There are two main categories of gadolinium contrast agents used

There are two main categories of gadolinium contrast agents used Gefitinib molecular weight for hepatic imaging: extracellular agents and hepatocyte-specific agents (Table 1).8, 9 The most widely used are the extracellular gadolinium agents,

which are used for routine imaging throughout the body. These agents circulate in the vascular system, are distributed into the extracellular space, and are excreted by the kidneys. The enhancement characteristics of hepatic lesions are similar to those seen on CT. However, in some cases, the enhancement may be more conspicuous on MRI because of the increased soft tissue contrast. There are two liver-specific contrast agents: gadobenate dimeglumine (MultiHance, Bracco) and gadoxetate disodium (Eovist from Bayer HealthCare, which is also known as Primovist in Europe).8, 9 These agents are taken up by normally functioning hepatocytes and are excreted into the biliary system. Therefore, these agents may be able to differentiate tumors that have

normally functioning hepatocytes and biliary excretion from those that do not. Both gadobenate dimeglumine and gadoxetate disodium NVP-AUY922 in vitro are injected dynamically and are circulated and distributed in the extracellular space similarly to extracellular gadolinium agents. Therefore, similarly to the extracellular agents, imaging can be performed during the arterial and portal venous phases. However, the ability to allow delayed hepatocyte-specific imaging provides additional information. Gadobenate dimeglumine is taken up by hepatocytes and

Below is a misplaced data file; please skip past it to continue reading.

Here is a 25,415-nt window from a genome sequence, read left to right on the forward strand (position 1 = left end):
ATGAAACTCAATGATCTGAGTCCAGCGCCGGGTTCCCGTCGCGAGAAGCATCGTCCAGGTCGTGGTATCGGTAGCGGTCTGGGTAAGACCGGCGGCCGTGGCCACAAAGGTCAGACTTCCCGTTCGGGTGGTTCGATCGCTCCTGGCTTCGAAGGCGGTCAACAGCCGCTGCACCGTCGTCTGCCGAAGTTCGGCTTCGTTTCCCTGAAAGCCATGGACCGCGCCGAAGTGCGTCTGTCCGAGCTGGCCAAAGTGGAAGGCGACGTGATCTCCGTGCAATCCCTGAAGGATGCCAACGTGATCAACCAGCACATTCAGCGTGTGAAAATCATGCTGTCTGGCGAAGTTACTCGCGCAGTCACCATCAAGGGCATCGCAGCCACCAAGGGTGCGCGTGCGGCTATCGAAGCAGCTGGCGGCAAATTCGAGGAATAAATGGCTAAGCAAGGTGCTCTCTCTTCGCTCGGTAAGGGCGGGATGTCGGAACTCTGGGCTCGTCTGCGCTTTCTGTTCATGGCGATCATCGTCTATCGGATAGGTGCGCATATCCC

is excreted into the biliary system by anion transport. Delayed imaging, also known as the hepatocyte phase, is usually performed at 60 to 90 minutes. Delayed imaging allows the differentiation of lesions that have normally functioning hepatocytes, which show some degree Bacterial neuraminidase of contrast uptake, from lesions without normally functioning hepatocytes, which have lower intensity in comparison with normal parenchyma. Gadoxetate disodium is transported from the extracellular space into the hepatocytes by adenosine triphosphate–dependent organic anion transporting polypeptide 1. It is subsequently excreted into the biliary canaliculi by the canalicular multispecific organic anion transporter.8 Fifty percent of this agent is excreted by the biliary system, whereas only 5% of gadobenate dimeglumine is. Therefore, there is more intense enhancement of the liver with gadoxetate disodium. In addition, the hepatocyte phase scans can be performed at only 20 minutes, and this improves efficiency. A limitation of gadoxetate disodium is that the recommended dose of 0.025 mmol/kg (0.1 mL/kg) is only one-quarter of the dose of gadobenate dimeglumine and various other extracellular agents (0.1 mmol/kg or 0.2 mL/kg). The volume of contrast administered to a 70-kg patient is one-half or 7 mL.

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